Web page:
Reference : Reduced order modelling: towards tractable computational homogenisation schemes |

Scientific Presentations in Universities or Research Centers : Scientific presentation in universities or research centers | |||

Engineering, computing & technology : Multidisciplinary, general & others | |||

Computational Sciences | |||

http://hdl.handle.net/10993/16842 | |||

Reduced order modelling: towards tractable computational homogenisation schemes | |

English | |

Kerfriden, Pierre [] | |

Goury, Olivier [] | |

Akbari, Ahmad [] | |

Chi, Hoang [] | |

Rabczuk, Timon [] | |

Ródenas, Juan-José [] | |

Bordas, Stéphane [University of Luxembourg > Faculty of Science, Technology and Communication (FSTC) > Engineering Research Unit >] | |

15-May-2014 | |

International | |

Durham Seminar Series | |

May 15, 2014 | |

Durham University | |

Durham | |

UK | |

[en] model reduction ; fracture ; non-linear model reduction | |

[en] Towards rationalised computational expense for simulating fracture over multiple scales The project focuses on the numerical simulation of the failure of complex, heterogeneous structures. The simulation of such physical phenomena is of particular interest to practitioners as it enables to limit the number of destructive tests required to design and assess structures, and, ultimately, to decrease the safety factors used in design.
In such heterogeneous media, the description of crack or damage initiation and propagation must be done at the scale of the inhomogeneities (e.g. aggregates in a concrete structure) in order for the results to be predictive. If one uses such a fine-scale material model to simulate structures at an engineering scale (e.g. an aircraft composite panel or a concrete beam), very large numerical problems need to be solved. In addition, there is a strong need for engineers to run their models numerous times, for different sets of the design parameters (e.g. loading conditions, geometry or material properties). Tackling such parametric multiscale problems is prohibitively expensive when using brute force parallel computing. However, one can use the fact that solutions to parametric problems usually evolve in a relatively coarse space: solutions to nearby parameter sets are usually close in a certain sense. This idea is classically used in Model Order Reduction, which proposes to reduce the size of the initial problem by several order of magnitude by simply reusing the information generated when solving the initial problem for several different sets of parameters. However, in the case of fracture, the information provided by the initial problem is most of the time insufficient to describe the behaviour of the system for arbitrary parameters. Crack paths, defects, and subsequent ultimate strengths are strongly influenced by an even slight variation in the parameter set. Fortunately, we showed in our previous research that this characteristic only affects a local region surrounding the structural defects, whilst the behaviour far from these regions is remains relatively unchanged for a wide range of parameter values. The proposed project will make use of this observation in a generic way, by coupling Reduced Order Modeling and Domain Decomposition. The structure will be divided in smaller subcomponents, on which Reduced Order Modeling will be applied separately. The consequence will be that the computational efforts will be greatly decreased in the regions that are far away from the damaged zone. Within the process zone itself, the substructuring framework will allow us to automatically switch to classical direct solvers. In this sense, the research aims at rationalising the computational costs associated to the simulation of parametrised multiscale fracture simulations, by concentrating the numerical effort where it is most required and with minimal intervention of the user. | |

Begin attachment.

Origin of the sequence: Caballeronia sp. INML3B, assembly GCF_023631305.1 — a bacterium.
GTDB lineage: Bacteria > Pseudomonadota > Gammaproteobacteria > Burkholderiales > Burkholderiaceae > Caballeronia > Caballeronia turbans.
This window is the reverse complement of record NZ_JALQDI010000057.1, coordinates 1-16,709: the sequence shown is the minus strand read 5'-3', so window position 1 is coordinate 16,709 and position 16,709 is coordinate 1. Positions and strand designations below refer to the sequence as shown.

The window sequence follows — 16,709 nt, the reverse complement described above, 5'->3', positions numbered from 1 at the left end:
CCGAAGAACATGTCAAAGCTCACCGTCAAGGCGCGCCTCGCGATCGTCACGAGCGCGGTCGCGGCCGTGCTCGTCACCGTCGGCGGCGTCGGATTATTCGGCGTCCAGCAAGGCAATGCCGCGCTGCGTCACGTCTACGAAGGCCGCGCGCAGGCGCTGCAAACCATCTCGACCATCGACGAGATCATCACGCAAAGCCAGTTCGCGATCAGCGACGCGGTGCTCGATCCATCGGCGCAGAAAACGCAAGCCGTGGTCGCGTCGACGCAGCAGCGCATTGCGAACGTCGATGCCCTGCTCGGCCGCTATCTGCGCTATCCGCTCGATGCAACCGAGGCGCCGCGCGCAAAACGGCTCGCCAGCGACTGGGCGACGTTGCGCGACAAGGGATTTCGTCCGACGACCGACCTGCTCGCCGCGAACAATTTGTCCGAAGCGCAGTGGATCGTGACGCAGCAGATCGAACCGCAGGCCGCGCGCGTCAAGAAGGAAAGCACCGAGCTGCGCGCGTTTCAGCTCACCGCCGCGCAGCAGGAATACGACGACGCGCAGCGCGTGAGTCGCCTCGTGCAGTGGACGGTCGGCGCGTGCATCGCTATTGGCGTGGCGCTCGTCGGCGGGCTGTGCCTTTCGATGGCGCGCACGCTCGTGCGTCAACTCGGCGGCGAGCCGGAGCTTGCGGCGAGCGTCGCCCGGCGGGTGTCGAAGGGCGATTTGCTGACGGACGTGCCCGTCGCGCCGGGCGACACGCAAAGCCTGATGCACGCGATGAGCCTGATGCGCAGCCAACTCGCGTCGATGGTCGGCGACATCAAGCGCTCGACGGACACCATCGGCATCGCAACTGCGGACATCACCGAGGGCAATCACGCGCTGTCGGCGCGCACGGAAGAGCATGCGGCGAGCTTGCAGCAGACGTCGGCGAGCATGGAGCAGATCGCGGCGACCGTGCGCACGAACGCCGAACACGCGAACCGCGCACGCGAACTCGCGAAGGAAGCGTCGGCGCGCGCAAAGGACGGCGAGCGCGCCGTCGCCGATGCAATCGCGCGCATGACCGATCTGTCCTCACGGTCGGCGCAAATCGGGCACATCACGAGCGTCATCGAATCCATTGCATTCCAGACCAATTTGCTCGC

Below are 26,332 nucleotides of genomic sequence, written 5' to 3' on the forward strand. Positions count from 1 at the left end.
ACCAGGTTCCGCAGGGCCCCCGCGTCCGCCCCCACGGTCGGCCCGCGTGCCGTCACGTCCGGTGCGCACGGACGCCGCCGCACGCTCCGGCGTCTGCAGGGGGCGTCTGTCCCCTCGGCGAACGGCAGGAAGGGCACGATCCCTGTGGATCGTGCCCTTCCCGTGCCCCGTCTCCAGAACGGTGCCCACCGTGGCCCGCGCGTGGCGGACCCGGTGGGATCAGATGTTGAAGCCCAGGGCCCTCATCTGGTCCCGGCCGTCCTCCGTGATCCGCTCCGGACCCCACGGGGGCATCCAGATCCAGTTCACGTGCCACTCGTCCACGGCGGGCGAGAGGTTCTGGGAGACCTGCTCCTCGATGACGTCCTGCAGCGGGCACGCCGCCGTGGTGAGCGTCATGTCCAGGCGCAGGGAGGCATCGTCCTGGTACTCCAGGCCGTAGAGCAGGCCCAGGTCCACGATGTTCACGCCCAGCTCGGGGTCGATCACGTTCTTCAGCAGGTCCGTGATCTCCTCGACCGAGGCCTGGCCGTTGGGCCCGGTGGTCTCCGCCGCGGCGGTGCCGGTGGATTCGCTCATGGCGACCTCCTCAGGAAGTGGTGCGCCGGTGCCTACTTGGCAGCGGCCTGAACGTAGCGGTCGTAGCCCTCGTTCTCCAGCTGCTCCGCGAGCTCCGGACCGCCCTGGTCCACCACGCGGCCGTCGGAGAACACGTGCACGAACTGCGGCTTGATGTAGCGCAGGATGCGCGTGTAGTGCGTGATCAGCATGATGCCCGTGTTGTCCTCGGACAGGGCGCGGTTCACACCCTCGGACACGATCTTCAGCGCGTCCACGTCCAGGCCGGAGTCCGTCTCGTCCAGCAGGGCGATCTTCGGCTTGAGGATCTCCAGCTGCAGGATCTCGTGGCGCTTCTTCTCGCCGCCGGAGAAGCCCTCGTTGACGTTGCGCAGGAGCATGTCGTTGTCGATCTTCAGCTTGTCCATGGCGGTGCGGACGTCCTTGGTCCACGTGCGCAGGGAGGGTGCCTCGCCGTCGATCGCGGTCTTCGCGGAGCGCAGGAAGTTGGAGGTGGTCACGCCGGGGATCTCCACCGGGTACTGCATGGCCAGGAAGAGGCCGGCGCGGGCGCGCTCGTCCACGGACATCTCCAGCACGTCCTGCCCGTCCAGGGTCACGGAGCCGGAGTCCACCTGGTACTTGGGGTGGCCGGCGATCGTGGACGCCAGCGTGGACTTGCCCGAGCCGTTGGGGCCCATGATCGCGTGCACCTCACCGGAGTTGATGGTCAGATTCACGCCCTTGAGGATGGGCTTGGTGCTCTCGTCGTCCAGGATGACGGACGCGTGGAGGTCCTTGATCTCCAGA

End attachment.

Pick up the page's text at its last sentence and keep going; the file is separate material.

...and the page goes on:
EPSRC | |

Researchers ; Professionals ; Students ; General public | |

http://hdl.handle.net/10993/16842 | |

FP7 ; 279578 - REALTCUT - Towards real time multiscale simulation of cutting in non-linear materials with applications to surgical simulation and computer guided surgery |

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